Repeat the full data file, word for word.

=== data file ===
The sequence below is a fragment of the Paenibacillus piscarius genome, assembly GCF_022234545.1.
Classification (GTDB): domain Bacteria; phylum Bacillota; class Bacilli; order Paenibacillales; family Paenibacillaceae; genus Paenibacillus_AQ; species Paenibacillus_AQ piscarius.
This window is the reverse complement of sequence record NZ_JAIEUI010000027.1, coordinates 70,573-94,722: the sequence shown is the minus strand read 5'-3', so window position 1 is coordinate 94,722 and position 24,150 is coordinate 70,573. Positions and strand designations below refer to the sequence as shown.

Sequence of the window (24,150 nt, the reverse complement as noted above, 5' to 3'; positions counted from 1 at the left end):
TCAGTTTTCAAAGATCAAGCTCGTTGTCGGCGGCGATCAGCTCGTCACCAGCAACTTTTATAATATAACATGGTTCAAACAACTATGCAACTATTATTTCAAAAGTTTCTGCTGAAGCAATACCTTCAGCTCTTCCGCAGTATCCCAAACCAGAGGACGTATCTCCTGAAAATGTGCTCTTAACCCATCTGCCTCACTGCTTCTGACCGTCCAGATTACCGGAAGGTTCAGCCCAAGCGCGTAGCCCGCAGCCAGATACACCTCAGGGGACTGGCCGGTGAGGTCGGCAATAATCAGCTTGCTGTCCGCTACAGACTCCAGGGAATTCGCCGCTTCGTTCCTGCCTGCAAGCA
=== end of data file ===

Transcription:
The sequence below is a fragment of the Paenibacillus piscarius genome, assembly GCF_022234545.1.
Classification (GTDB): domain Bacteria; phylum Bacillota; class Bacilli; order Paenibacillales; family Paenibacillaceae; genus Paenibacillus_AQ; species Paenibacillus_AQ piscarius.
This window is the reverse complement of sequence record NZ_JAIEUI010000027.1, coordinates 70,573-94,722: the sequence shown is the minus strand read 5'-3', so window position 1 is coordinate 94,722 and position 24,150 is coordinate 70,573. Positions and strand designations below refer to the sequence as shown.

Sequence of the window (24,150 nt, the reverse complement as noted above, 5' to 3'; positions counted from 1 at the left end):
TCAGTTTTCAAAGATCAAGCTCGTTGTCGGCGGCGATCAGCTCGTCACCAGCAACTTTTATAATATAACATGGTTCAAACAACTATGCAACTATTATTTCAAAAGTTTCTGCTGAAGCAATACCTTCAGCTCTTCCGCAGTATCCCAAACCAGAGGACGTATCTCCTGAAAATGTGCTCTTAACCCATCTGCCTCACTGCTTCTGACCGTCCAGATTACCGGAAGGTTCAGCCCAAGCGCGTAGCCCGCAGCCAGATACACCTCAGGGGACTGGCCGGTGAGGTCGGCAATAATCAGCTTGCTGTCCGCTACAGACTCCAGGGAATTCGCCGCTTCGTTCCTGCCTGCAAGCA